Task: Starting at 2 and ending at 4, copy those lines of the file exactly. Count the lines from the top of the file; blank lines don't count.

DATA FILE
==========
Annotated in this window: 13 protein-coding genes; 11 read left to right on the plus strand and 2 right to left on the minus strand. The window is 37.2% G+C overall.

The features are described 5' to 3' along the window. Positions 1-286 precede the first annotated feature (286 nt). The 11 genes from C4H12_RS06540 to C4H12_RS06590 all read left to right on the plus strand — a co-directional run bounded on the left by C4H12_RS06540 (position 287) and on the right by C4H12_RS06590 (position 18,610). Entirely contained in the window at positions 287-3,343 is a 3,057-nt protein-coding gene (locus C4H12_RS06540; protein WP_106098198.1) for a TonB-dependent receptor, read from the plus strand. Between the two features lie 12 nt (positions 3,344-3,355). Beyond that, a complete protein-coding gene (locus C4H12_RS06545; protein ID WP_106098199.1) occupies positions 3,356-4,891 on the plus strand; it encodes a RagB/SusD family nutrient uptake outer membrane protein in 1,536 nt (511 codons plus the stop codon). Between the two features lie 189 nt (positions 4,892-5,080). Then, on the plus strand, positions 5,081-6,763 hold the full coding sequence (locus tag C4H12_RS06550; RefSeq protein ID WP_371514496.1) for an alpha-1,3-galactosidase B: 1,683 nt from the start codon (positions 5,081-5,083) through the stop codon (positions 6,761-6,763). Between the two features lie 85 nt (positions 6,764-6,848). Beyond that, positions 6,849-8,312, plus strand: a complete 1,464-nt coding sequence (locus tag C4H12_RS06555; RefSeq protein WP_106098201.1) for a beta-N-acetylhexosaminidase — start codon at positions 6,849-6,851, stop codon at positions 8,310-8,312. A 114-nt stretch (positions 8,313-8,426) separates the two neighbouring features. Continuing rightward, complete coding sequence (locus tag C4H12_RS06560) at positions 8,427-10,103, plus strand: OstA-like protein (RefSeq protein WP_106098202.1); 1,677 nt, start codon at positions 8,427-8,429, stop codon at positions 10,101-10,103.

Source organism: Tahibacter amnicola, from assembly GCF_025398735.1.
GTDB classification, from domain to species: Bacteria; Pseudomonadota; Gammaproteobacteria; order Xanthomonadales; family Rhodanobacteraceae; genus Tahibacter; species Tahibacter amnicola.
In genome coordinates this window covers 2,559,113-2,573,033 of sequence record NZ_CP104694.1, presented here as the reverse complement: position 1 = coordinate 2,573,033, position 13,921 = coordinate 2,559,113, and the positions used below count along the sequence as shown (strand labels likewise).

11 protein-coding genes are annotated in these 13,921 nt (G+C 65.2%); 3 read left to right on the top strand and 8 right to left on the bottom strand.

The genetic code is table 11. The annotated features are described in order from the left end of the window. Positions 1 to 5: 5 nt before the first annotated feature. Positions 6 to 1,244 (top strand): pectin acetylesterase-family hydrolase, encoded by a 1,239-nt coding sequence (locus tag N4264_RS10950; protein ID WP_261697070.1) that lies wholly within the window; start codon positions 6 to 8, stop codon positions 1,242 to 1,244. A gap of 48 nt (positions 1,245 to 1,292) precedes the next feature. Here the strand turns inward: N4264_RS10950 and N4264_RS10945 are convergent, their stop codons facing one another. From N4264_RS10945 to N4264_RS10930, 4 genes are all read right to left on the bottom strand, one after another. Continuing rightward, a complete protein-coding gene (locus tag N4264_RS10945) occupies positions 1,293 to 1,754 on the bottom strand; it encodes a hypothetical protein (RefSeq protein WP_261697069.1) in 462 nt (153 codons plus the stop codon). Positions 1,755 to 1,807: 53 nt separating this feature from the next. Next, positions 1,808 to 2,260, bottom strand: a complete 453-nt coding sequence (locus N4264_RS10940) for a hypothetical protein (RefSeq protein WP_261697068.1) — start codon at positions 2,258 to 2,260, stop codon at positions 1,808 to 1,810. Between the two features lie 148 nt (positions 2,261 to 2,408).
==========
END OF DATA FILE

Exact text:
The features are described 5' to 3' along the window. Positions 1-286 precede the first annotated feature (286 nt). The 11 genes from C4H12_RS06540 to C4H12_RS06590 all read left to right on the plus strand — a co-directional run bounded on the left by C4H12_RS06540 (position 287) and on the right by C4H12_RS06590 (position 18,610). Entirely contained in the window at positions 287-3,343 is a 3,057-nt protein-coding gene (locus C4H12_RS06540; protein WP_106098198.1) for a TonB-dependent receptor, read from the plus strand. Between the two features lie 12 nt (positions 3,344-3,355). Beyond that, a complete protein-coding gene (locus C4H12_RS06545; protein ID WP_106098199.1) occupies positions 3,356-4,891 on the plus strand; it encodes a RagB/SusD family nutrient uptake outer membrane protein in 1,536 nt (511 codons plus the stop codon). Between the two features lie 189 nt (positions 4,892-5,080). Then, on the plus strand, positions 5,081-6,763 hold the full coding sequence (locus tag C4H12_RS06550; RefSeq protein ID WP_371514496.1) for an alpha-1,3-galactosidase B: 1,683 nt from the start codon (positions 5,081-5,083) through the stop codon (positions 6,761-6,763). Between the two features lie 85 nt (positions 6,764-6,848). Beyond that, positions 6,849-8,312, plus strand: a complete 1,464-nt coding sequence (locus tag C4H12_RS06555; RefSeq protein WP_106098201.1) for a beta-N-acetylhexosaminidase — start codon at positions 6,849-6,851, stop codon at positions 8,310-8,312. A 114-nt stretch (positions 8,313-8,426) separates the two neighbouring features. Continuing rightward, complete coding sequence (locus tag C4H12_RS06560) at positions 8,427-10,103, plus strand: OstA-like protein (RefSeq protein WP_106098202.1); 1,677 nt, start codon at positions 8,427-8,429, stop codon at positions 10,101-10,103.

Source organism: Tahibacter amnicola, from assembly GCF_025398735.1.
GTDB classification, from domain to species: Bacteria; Pseudomonadota; Gammaproteobacteria; order Xanthomonadales; family Rhodanobacteraceae; genus Tahibacter; species Tahibacter amnicola.